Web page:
Much of the centre of Calabria is a region of mountains, particularly towards the north around the Pollino mountains and the Aspromonte mountains to the south, separated by the extensive forested La Sila range that occupies much of central Calabria.
The Calabria region occupies the long peninsula that forms the southern tip of mainland Italy (the 'toe' on a map). Sicily is just a few kilometres to the west across the Strait of Messina and the Basilicata region is to the north.
The region consistes of five separate provinces: Catanzaro (central), Cosenza (north), Crotone (east), Reggio di Calabria (south-west) and Vibo Valentia (south).
The Ionian Sea to the east and the Tyrrhenian Sea to the west both have beautiful blue seas and combine sandy beaches with stretches of cliffs and rocky coastline.
It is these two characteristics - the coast and the mountain areas - that are the main attractions for tourists visiting Calabria.
Not the most visited part of Italy, Calabria is in many places an undeveloped and unspoiled region that will appeal to those seaching for somewhere unspoiled and traditional to visit in in Italy. Note that although the largest town in Calabria is Reggio, the capital city of the region is Catanzaro.
There are a good number of places of interest to visit in Calabria. Start a visit perhaps at Reggio di Calabria which combines interesting architectural highlights with attractive beaches (be sure to visit the important Greek statues - the Riace Bronzes - at the national museum here in Reggio).
Scilla, Tropea and Nicotera are attractive towns and resorts on the Tyrrhenian coast to the north of Reggio with the resort of Tropea in particular dramatically located on cliffs above the sea and very popular with visitors. Also close to Tropea is the historical town at Vibo Valentia.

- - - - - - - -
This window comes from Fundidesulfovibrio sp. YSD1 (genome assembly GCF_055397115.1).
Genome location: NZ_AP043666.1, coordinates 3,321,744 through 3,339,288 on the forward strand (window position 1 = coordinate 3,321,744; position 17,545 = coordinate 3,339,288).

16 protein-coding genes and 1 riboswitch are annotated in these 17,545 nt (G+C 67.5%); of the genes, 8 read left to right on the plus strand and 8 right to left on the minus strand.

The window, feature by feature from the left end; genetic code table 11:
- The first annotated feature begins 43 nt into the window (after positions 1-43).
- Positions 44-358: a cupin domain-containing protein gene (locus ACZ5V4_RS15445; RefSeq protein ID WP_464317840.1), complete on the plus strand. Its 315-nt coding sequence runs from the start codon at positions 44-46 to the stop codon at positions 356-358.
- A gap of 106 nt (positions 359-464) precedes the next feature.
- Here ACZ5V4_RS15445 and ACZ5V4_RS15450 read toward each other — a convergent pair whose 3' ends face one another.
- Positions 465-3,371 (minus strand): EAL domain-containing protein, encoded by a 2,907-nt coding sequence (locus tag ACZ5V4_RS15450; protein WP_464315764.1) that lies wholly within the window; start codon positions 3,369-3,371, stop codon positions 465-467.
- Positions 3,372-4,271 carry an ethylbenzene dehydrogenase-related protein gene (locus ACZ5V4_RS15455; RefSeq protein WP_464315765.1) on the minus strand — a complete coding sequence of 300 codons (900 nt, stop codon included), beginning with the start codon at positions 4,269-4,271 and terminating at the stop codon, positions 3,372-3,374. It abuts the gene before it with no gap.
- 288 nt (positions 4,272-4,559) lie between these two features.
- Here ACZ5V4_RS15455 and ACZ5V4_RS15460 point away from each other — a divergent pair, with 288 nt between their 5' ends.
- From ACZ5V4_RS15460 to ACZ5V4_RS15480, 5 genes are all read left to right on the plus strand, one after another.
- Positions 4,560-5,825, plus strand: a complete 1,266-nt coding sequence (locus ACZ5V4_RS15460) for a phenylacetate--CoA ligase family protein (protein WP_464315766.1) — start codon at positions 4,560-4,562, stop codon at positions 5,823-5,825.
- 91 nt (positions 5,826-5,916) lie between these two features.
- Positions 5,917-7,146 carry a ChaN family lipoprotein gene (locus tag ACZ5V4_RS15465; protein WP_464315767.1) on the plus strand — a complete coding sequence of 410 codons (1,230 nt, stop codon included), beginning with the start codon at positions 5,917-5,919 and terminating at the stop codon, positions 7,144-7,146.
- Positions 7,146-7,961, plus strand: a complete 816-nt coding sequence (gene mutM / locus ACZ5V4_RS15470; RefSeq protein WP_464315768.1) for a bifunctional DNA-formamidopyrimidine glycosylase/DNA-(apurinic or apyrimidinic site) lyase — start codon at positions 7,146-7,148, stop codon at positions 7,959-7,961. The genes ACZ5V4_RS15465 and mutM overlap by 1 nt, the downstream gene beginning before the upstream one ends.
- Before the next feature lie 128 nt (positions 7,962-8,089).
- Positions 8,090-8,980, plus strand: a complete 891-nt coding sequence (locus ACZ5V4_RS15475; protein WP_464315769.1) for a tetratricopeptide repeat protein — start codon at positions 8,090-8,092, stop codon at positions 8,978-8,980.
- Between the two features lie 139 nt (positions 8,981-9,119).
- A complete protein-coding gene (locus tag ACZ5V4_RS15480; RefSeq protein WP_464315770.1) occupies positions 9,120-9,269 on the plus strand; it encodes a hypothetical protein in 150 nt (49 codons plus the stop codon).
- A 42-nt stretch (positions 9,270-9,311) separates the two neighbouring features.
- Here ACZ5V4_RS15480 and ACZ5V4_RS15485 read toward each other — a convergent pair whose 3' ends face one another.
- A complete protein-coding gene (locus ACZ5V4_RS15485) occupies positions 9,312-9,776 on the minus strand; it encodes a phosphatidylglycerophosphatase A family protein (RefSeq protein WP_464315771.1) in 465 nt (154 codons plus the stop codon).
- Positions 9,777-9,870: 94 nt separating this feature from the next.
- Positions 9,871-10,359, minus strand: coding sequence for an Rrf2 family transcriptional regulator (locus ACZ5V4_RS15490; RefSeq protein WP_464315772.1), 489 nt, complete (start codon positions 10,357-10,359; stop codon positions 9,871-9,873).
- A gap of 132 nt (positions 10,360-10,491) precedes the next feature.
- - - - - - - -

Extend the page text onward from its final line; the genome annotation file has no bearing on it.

South of Tropea the coast towards Nicotera is very scenic, likewise heading north from here along the Tyrrhenian coastline towards Briatico. Other highlights on this section of coast include Capo Vaticano, Pizzo and (much further north) Paola.
To the east of this part of Calabria the pilgrimage centre of Stilo, nearby Stignano, and the quiet town of Gerace (along with the ancient Greek settlement at nearby Locri) should attract your attention.
Also on the Ionian coast visit Squillace which is both a resort and a historic town and the beaches and villages around Soverato.
The town of Nocera Terinese and the nearby archaeological site at Temesa are also worth the detour.
A little way further north we also recommend a visit to the large historic town of Cosenza, the hill town of Caccuri, the town of Castiglione Cosentino and the historic centre of Rende. Continuing further northwards visit the hill village at Rossano, then on the coast north of Rossano see the remains of the ancient city of Sybaris. Close to Sybaris you should also visit the village at Cassano allo Ionio.
Heading inland in northern Calabria the historic centres of Morano Calabro and Castrovillari merit a visit, as does the town and castle at Corigliano, the medieval centre of Cariati and the pretty village of Scala Coeli. Continue to the western side of the peninsula to the small town of Santa Maria del Cedro and the ancient city of Laos.
If you are exploring the east coast of Calabria we also suggest a visit to Crotone, ancient home to Pythagoras, which has several notable historic monuments and also the Archaeological Park and Museum of Capo Colonna
The following Italian towns and villages in Calabria are listed among the 'most beautiful villages in Italy': Altomonte, Bova, Chianalea, Fiumefreddo Bruzio, Gerace, Morano Calabro, Santa Severina, Stilo
The town of Morano Calabro in Calabria is listed among the 'Orange flag towns in Italy' (a national tourist award)